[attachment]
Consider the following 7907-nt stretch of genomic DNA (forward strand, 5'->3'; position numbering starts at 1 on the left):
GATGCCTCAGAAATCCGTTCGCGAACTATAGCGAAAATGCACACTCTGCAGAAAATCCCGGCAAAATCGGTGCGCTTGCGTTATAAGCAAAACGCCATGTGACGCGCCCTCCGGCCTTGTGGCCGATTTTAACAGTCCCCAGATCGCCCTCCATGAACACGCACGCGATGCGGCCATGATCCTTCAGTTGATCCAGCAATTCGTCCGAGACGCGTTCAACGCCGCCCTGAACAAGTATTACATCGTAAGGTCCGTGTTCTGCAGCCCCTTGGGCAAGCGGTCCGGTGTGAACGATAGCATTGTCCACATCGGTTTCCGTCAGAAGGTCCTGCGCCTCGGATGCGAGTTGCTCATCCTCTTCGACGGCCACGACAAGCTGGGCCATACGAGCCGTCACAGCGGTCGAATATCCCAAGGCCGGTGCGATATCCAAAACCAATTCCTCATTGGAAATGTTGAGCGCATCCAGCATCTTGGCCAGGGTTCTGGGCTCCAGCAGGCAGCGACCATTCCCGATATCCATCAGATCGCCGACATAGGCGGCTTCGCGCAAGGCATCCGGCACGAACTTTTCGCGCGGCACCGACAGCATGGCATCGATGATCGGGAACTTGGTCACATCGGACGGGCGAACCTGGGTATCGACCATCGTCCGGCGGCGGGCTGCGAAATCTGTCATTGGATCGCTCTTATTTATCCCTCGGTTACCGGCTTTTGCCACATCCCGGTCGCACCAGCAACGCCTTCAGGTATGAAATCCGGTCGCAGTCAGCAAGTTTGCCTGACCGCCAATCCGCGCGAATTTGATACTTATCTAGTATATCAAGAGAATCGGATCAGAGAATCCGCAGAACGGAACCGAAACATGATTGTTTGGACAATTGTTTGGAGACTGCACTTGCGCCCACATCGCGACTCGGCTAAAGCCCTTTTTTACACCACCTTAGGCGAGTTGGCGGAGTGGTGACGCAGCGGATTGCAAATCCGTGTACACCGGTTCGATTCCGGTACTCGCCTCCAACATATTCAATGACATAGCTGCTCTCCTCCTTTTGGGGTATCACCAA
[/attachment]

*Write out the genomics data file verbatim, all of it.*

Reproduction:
Consider the following 7907-nt stretch of genomic DNA (forward strand, 5'->3'; position numbering starts at 1 on the left):
GATGCCTCAGAAATCCGTTCGCGAACTATAGCGAAAATGCACACTCTGCAGAAAATCCCGGCAAAATCGGTGCGCTTGCGTTATAAGCAAAACGCCATGTGACGCGCCCTCCGGCCTTGTGGCCGATTTTAACAGTCCCCAGATCGCCCTCCATGAACACGCACGCGATGCGGCCATGATCCTTCAGTTGATCCAGCAATTCGTCCGAGACGCGTTCAACGCCGCCCTGAACAAGTATTACATCGTAAGGTCCGTGTTCTGCAGCCCCTTGGGCAAGCGGTCCGGTGTGAACGATAGCATTGTCCACATCGGTTTCCGTCAGAAGGTCCTGCGCCTCGGATGCGAGTTGCTCATCCTCTTCGACGGCCACGACAAGCTGGGCCATACGAGCCGTCACAGCGGTCGAATATCCCAAGGCCGGTGCGATATCCAAAACCAATTCCTCATTGGAAATGTTGAGCGCATCCAGCATCTTGGCCAGGGTTCTGGGCTCCAGCAGGCAGCGACCATTCCCGATATCCATCAGATCGCCGACATAGGCGGCTTCGCGCAAGGCATCCGGCACGAACTTTTCGCGCGGCACCGACAGCATGGCATCGATGATCGGGAACTTGGTCACATCGGACGGGCGAACCTGGGTATCGACCATCGTCCGGCGGCGGGCTGCGAAATCTGTCATTGGATCGCTCTTATTTATCCCTCGGTTACCGGCTTTTGCCACATCCCGGTCGCACCAGCAACGCCTTCAGGTATGAAATCCGGTCGCAGTCAGCAAGTTTGCCTGACCGCCAATCCGCGCGAATTTGATACTTATCTAGTATATCAAGAGAATCGGATCAGAGAATCCGCAGAACGGAACCGAAACATGATTGTTTGGACAATTGTTTGGAGACTGCACTTGCGCCCACATCGCGACTCGGCTAAAGCCCTTTTTTACACCACCTTAGGCGAGTTGGCGGAGTGGTGACGCAGCGGATTGCAAATCCGTGTACACCGGTTCGATTCCGGTACTCGCCTCCAACATATTCAATGACATAGCTGCTCTCCTCCTTTTGGGGTATCACCAA